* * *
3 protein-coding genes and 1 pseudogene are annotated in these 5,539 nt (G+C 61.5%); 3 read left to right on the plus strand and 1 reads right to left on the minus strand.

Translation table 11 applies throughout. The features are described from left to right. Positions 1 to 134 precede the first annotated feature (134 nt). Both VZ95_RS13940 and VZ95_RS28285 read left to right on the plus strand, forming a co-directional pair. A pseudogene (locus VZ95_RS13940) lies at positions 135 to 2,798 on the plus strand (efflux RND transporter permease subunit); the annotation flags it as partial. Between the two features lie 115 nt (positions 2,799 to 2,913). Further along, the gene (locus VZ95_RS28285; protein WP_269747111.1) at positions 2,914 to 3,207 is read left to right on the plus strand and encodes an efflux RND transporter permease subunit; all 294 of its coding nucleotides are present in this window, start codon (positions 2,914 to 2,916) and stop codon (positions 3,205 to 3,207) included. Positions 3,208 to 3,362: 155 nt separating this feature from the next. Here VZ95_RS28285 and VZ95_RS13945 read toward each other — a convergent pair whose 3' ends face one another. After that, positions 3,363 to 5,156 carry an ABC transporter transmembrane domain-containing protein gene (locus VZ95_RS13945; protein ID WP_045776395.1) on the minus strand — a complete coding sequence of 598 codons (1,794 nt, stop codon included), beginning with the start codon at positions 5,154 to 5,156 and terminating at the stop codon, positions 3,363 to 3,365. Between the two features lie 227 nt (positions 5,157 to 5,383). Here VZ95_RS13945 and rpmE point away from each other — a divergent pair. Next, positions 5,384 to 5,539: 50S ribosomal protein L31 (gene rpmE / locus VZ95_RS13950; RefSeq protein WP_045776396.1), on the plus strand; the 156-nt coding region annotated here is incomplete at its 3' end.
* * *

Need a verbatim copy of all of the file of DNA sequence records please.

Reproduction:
3 protein-coding genes and 1 pseudogene are annotated in these 5,539 nt (G+C 61.5%); 3 read left to right on the plus strand and 1 reads right to left on the minus strand.

Translation table 11 applies throughout. The features are described from left to right. Positions 1 to 134 precede the first annotated feature (134 nt). Both VZ95_RS13940 and VZ95_RS28285 read left to right on the plus strand, forming a co-directional pair. A pseudogene (locus VZ95_RS13940) lies at positions 135 to 2,798 on the plus strand (efflux RND transporter permease subunit); the annotation flags it as partial. Between the two features lie 115 nt (positions 2,799 to 2,913). Further along, the gene (locus VZ95_RS28285; protein WP_269747111.1) at positions 2,914 to 3,207 is read left to right on the plus strand and encodes an efflux RND transporter permease subunit; all 294 of its coding nucleotides are present in this window, start codon (positions 2,914 to 2,916) and stop codon (positions 3,205 to 3,207) included. Positions 3,208 to 3,362: 155 nt separating this feature from the next. Here VZ95_RS28285 and VZ95_RS13945 read toward each other — a convergent pair whose 3' ends face one another. After that, positions 3,363 to 5,156 carry an ABC transporter transmembrane domain-containing protein gene (locus VZ95_RS13945; protein ID WP_045776395.1) on the minus strand — a complete coding sequence of 598 codons (1,794 nt, stop codon included), beginning with the start codon at positions 5,154 to 5,156 and terminating at the stop codon, positions 3,363 to 3,365. Between the two features lie 227 nt (positions 5,157 to 5,383). Here VZ95_RS13945 and rpmE point away from each other — a divergent pair. Next, positions 5,384 to 5,539: 50S ribosomal protein L31 (gene rpmE / locus VZ95_RS13950; RefSeq protein WP_045776396.1), on the plus strand; the 156-nt coding region annotated here is incomplete at its 3' end.